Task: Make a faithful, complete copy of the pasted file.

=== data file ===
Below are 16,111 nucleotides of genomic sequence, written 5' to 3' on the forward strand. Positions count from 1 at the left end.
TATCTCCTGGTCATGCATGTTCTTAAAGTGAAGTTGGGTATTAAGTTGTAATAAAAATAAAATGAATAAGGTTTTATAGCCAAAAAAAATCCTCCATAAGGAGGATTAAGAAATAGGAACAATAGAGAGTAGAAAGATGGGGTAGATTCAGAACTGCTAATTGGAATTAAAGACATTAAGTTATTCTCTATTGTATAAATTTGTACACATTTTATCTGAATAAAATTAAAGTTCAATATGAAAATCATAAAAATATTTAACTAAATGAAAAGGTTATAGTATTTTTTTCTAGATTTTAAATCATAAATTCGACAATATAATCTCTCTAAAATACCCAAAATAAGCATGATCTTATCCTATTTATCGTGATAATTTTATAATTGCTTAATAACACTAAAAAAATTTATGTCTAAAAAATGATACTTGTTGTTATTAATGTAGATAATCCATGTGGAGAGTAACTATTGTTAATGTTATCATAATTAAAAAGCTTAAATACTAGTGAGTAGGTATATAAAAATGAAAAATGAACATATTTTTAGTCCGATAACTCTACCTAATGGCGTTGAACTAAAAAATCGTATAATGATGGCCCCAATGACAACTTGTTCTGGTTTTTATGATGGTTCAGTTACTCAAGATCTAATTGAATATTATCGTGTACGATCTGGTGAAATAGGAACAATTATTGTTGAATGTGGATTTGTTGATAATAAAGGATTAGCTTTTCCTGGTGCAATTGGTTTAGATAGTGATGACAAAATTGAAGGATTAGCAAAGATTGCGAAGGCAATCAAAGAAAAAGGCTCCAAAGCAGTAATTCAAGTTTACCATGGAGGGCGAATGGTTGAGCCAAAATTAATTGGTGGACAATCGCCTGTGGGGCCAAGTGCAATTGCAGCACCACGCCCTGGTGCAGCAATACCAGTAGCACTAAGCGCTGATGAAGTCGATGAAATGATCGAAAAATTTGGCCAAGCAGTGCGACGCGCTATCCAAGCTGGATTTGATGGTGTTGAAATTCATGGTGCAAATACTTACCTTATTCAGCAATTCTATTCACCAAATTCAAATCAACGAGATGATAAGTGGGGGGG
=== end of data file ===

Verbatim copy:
Below are 16,111 nucleotides of genomic sequence, written 5' to 3' on the forward strand. Positions count from 1 at the left end.
TATCTCCTGGTCATGCATGTTCTTAAAGTGAAGTTGGGTATTAAGTTGTAATAAAAATAAAATGAATAAGGTTTTATAGCCAAAAAAAATCCTCCATAAGGAGGATTAAGAAATAGGAACAATAGAGAGTAGAAAGATGGGGTAGATTCAGAACTGCTAATTGGAATTAAAGACATTAAGTTATTCTCTATTGTATAAATTTGTACACATTTTATCTGAATAAAATTAAAGTTCAATATGAAAATCATAAAAATATTTAACTAAATGAAAAGGTTATAGTATTTTTTTCTAGATTTTAAATCATAAATTCGACAATATAATCTCTCTAAAATACCCAAAATAAGCATGATCTTATCCTATTTATCGTGATAATTTTATAATTGCTTAATAACACTAAAAAAATTTATGTCTAAAAAATGATACTTGTTGTTATTAATGTAGATAATCCATGTGGAGAGTAACTATTGTTAATGTTATCATAATTAAAAAGCTTAAATACTAGTGAGTAGGTATATAAAAATGAAAAATGAACATATTTTTAGTCCGATAACTCTACCTAATGGCGTTGAACTAAAAAATCGTATAATGATGGCCCCAATGACAACTTGTTCTGGTTTTTATGATGGTTCAGTTACTCAAGATCTAATTGAATATTATCGTGTACGATCTGGTGAAATAGGAACAATTATTGTTGAATGTGGATTTGTTGATAATAAAGGATTAGCTTTTCCTGGTGCAATTGGTTTAGATAGTGATGACAAAATTGAAGGATTAGCAAAGATTGCGAAGGCAATCAAAGAAAAAGGCTCCAAAGCAGTAATTCAAGTTTACCATGGAGGGCGAATGGTTGAGCCAAAATTAATTGGTGGACAATCGCCTGTGGGGCCAAGTGCAATTGCAGCACCACGCCCTGGTGCAGCAATACCAGTAGCACTAAGCGCTGATGAAGTCGATGAAATGATCGAAAAATTTGGCCAAGCAGTGCGACGCGCTATCCAAGCTGGATTTGATGGTGTTGAAATTCATGGTGCAAATACTTACCTTATTCAGCAATTCTATTCACCAAATTCAAATCAACGAGATGATAAGTGGGGGGG